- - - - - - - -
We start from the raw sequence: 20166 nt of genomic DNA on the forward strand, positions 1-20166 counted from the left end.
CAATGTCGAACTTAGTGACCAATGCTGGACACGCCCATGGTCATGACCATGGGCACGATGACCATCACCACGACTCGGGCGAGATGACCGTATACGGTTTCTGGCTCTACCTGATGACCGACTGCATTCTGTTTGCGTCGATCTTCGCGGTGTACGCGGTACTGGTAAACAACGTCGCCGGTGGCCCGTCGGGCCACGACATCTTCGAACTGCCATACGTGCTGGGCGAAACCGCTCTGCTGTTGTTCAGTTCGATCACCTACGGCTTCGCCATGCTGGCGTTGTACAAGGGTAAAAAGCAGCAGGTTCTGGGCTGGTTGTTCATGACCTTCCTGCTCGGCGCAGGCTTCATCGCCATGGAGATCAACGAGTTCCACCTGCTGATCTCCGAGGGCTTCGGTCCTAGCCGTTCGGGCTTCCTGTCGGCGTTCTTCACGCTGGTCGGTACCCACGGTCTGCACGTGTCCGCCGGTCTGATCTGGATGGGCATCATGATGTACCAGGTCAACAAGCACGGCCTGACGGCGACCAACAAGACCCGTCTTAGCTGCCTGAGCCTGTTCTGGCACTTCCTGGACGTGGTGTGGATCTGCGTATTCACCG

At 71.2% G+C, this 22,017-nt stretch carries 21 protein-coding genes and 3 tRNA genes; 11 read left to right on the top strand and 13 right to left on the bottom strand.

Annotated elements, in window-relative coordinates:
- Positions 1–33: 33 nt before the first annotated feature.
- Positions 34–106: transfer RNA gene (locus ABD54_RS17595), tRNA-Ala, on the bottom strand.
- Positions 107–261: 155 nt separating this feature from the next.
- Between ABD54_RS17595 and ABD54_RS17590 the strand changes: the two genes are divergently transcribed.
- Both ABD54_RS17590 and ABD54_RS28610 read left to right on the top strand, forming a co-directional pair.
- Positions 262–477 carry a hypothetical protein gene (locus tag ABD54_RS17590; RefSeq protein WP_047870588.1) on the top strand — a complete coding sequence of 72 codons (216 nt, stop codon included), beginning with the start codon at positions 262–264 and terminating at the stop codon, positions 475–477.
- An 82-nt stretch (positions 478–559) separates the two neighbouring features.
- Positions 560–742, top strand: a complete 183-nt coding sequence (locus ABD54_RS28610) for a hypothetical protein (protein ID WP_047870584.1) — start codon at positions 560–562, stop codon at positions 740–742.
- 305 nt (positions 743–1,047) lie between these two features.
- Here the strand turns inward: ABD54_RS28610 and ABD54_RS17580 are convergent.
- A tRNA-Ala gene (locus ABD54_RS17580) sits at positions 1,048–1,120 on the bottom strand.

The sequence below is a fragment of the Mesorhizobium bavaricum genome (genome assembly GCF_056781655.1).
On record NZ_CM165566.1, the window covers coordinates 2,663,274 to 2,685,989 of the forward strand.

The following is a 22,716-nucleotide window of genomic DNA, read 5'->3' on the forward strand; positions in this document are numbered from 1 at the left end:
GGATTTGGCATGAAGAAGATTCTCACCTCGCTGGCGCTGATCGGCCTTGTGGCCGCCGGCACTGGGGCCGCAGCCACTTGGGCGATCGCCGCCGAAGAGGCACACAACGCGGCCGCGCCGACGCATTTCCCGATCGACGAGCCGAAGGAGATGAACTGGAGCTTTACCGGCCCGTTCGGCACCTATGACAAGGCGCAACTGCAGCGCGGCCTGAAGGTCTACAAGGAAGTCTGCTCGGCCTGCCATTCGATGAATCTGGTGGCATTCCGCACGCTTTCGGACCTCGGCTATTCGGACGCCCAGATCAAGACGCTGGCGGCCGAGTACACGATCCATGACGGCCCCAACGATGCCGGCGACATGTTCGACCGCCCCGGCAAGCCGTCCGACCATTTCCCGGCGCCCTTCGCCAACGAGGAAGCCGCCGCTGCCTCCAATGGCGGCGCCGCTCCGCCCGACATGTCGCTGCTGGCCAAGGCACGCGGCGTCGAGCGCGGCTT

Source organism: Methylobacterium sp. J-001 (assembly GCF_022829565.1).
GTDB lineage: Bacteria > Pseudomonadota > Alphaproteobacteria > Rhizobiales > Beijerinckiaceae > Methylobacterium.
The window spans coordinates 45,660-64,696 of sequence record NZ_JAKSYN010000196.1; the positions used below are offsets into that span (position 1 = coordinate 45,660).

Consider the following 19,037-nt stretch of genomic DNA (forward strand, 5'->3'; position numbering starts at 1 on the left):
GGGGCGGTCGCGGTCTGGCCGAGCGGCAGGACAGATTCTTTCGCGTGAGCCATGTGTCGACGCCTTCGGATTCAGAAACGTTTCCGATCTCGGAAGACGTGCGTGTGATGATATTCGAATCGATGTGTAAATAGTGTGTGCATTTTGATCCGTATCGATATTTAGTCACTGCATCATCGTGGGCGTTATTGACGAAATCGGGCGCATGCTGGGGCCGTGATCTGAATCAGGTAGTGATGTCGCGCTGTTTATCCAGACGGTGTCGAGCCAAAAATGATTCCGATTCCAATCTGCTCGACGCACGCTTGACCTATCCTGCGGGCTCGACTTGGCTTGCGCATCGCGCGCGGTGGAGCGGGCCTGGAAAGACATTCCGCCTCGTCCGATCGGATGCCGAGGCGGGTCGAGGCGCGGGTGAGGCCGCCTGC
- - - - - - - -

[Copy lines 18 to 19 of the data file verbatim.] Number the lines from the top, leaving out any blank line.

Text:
The following is a 22,716-nucleotide window of genomic DNA, read 5'->3' on the forward strand; positions in this document are numbered from 1 at the left end:
GGATTTGGCATGAAGAAGATTCTCACCTCGCTGGCGCTGATCGGCCTTGTGGCCGCCGGCACTGGGGCCGCAGCCACTTGGGCGATCGCCGCCGAAGAGGCACACAACGCGGCCGCGCCGACGCATTTCCCGATCGACGAGCCGAAGGAGATGAACTGGAGCTTTACCGGCCCGTTCGGCACCTATGACAAGGCGCAACTGCAGCGCGGCCTGAAGGTCTACAAGGAAGTCTGCTCGGCCTGCCATTCGATGAATCTGGTGGCATTCCGCACGCTTTCGGACCTCGGCTATTCGGACGCCCAGATCAAGACGCTGGCGGCCGAGTACACGATCCATGACGGCCCCAACGATGCCGGCGACATGTTCGACCGCCCCGGCAAGCCGTCCGACCATTTCCCGGCGCCCTTCGCCAACGAGGAAGCCGCCGCTGCCTCCAATGGCGGCGCCGCTCCGCCCGACATGTCGCTGCTGGCCAAGGCACGCGGCGTCGAGCGCGGCTT